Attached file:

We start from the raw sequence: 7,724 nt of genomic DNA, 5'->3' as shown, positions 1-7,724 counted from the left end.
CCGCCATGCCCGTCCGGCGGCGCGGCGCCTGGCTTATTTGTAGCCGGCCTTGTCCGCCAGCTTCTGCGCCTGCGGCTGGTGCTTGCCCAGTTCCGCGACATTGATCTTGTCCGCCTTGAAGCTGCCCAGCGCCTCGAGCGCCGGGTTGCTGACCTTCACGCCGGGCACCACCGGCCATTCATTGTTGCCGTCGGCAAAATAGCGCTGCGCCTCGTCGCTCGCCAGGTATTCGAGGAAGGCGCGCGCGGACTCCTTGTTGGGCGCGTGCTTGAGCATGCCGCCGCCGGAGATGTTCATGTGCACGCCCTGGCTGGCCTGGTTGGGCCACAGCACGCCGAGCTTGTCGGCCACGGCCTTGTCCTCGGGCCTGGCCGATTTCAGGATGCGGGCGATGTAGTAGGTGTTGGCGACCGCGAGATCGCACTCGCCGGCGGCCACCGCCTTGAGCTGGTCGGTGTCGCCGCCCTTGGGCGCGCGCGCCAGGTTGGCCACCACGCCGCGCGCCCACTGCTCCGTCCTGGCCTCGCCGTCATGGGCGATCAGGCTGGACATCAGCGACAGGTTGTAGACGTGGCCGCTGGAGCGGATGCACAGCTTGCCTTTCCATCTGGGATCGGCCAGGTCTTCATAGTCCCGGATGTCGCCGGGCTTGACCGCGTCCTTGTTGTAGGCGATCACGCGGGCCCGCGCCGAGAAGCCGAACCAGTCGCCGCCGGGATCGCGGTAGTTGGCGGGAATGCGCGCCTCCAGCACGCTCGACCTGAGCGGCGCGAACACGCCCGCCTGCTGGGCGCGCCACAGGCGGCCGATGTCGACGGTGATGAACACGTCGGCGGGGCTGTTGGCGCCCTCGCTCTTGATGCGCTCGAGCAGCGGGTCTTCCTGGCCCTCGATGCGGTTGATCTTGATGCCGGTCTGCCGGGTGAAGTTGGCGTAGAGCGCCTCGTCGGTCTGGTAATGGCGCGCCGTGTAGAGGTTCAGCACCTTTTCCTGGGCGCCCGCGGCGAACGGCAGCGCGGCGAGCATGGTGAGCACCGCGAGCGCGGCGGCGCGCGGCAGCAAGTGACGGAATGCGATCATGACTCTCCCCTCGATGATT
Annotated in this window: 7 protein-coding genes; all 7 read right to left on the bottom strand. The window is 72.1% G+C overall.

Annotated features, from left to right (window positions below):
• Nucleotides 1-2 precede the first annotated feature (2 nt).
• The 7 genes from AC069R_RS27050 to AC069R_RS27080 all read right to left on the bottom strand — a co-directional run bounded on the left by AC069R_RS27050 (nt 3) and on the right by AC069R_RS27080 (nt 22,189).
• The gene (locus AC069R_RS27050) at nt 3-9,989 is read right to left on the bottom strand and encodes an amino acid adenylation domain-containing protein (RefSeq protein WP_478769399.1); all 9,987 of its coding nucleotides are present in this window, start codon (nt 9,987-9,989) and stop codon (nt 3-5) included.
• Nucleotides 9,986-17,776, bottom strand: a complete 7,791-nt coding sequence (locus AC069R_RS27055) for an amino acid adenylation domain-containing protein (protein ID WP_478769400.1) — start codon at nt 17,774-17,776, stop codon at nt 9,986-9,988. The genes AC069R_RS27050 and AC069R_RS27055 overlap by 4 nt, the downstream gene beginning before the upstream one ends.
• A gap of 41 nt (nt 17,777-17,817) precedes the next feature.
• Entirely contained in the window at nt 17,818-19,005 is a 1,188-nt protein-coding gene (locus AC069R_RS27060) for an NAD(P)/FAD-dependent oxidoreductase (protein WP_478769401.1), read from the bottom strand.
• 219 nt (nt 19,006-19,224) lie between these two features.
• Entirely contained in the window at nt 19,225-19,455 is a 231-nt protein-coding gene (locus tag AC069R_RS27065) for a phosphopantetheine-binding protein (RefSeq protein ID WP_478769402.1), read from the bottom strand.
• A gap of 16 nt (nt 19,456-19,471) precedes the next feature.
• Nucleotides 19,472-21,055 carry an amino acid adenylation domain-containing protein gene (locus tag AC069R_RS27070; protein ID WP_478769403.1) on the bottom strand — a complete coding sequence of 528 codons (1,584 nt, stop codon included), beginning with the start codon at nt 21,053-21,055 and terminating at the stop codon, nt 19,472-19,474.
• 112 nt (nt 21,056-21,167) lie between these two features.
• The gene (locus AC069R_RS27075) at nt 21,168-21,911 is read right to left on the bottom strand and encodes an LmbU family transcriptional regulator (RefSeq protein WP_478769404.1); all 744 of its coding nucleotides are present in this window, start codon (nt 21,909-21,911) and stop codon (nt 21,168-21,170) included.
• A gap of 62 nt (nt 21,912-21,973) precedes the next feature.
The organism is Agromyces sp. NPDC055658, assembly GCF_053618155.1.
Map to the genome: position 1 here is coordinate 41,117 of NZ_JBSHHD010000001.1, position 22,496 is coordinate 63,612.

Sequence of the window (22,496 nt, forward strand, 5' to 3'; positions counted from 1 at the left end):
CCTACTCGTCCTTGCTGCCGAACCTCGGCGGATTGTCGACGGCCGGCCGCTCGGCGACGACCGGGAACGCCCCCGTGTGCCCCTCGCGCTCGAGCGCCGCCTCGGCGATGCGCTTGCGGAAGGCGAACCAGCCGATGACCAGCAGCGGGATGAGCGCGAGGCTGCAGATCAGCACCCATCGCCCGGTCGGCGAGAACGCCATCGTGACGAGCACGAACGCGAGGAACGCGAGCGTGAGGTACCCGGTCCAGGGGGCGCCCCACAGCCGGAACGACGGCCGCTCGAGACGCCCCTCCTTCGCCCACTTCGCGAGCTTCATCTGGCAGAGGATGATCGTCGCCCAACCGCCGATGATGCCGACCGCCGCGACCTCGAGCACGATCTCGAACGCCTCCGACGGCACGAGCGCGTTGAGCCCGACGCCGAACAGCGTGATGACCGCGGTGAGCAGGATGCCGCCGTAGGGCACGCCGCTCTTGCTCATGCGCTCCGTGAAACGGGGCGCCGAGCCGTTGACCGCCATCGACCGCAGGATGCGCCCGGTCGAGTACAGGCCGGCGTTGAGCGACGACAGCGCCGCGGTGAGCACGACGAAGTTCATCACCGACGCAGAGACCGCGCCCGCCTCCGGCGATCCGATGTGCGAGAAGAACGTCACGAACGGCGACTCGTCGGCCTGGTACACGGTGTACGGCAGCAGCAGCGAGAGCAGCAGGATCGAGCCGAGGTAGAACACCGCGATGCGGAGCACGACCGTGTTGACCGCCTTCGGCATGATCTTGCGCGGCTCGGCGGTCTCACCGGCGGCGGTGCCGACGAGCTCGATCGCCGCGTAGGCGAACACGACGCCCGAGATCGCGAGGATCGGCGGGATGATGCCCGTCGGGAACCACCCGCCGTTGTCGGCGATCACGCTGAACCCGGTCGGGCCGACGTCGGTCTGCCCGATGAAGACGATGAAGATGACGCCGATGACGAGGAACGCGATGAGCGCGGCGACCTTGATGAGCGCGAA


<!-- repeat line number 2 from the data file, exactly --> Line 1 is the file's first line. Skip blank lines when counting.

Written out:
CCGCCATGCCCGTCCGGCGGCGCGGCGCCTGGCTTATTTGTAGCCGGCCTTGTCCGCCAGCTTCTGCGCCTGCGGCTGGTGCTTGCCCAGTTCCGCGACATTGATCTTGTCCGCCTTGAAGCTGCCCAGCGCCTCGAGCGCCGGGTTGCTGACCTTCACGCCGGGCACCACCGGCCATTCATTGTTGCCGTCGGCAAAATAGCGCTGCGCCTCGTCGCTCGCCAGGTATTCGAGGAAGGCGCGCGCGGACTCCTTGTTGGGCGCGTGCTTGAGCATGCCGCCGCCGGAGATGTTCATGTGCACGCCCTGGCTGGCCTGGTTGGGCCACAGCACGCCGAGCTTGTCGGCCACGGCCTTGTCCTCGGGCCTGGCCGATTTCAGGATGCGGGCGATGTAGTAGGTGTTGGCGACCGCGAGATCGCACTCGCCGGCGGCCACCGCCTTGAGCTGGTCGGTGTCGCCGCCCTTGGGCGCGCGCGCCAGGTTGGCCACCACGCCGCGCGCCCACTGCTCCGTCCTGGCCTCGCCGTCATGGGCGATCAGGCTGGACATCAGCGACAGGTTGTAGACGTGGCCGCTGGAGCGGATGCACAGCTTGCCTTTCCATCTGGGATCGGCCAGGTCTTCATAGTCCCGGATGTCGCCGGGCTTGACCGCGTCCTTGTTGTAGGCGATCACGCGGGCCCGCGCCGAGAAGCCGAACCAGTCGCCGCCGGGATCGCGGTAGTTGGCGGGAATGCGCGCCTCCAGCACGCTCGACCTGAGCGGCGCGAACACGCCCGCCTGCTGGGCGCGCCACAGGCGGCCGATGTCGACGGTGATGAACACGTCGGCGGGGCTGTTGGCGCCCTCGCTCTTGATGCGCTCGAGCAGCGGGTCTTCCTGGCCCTCGATGCGGTTGATCTTGATGCCGGTCTGCCGGGTGAAGTTGGCGTAGAGCGCCTCGTCGGTCTGGTAATGGCGCGCCGTGTAGAGGTTCAGCACCTTTTCCTGGGCGCCCGCGGCGAACGGCAGCGCGGCGAGCATGGTGAGCACCGCGAGCGCGGCGGCGCGCGGCAGCAAGTGACGGAATGCGATCATGACTCTCCCCTCGATGATT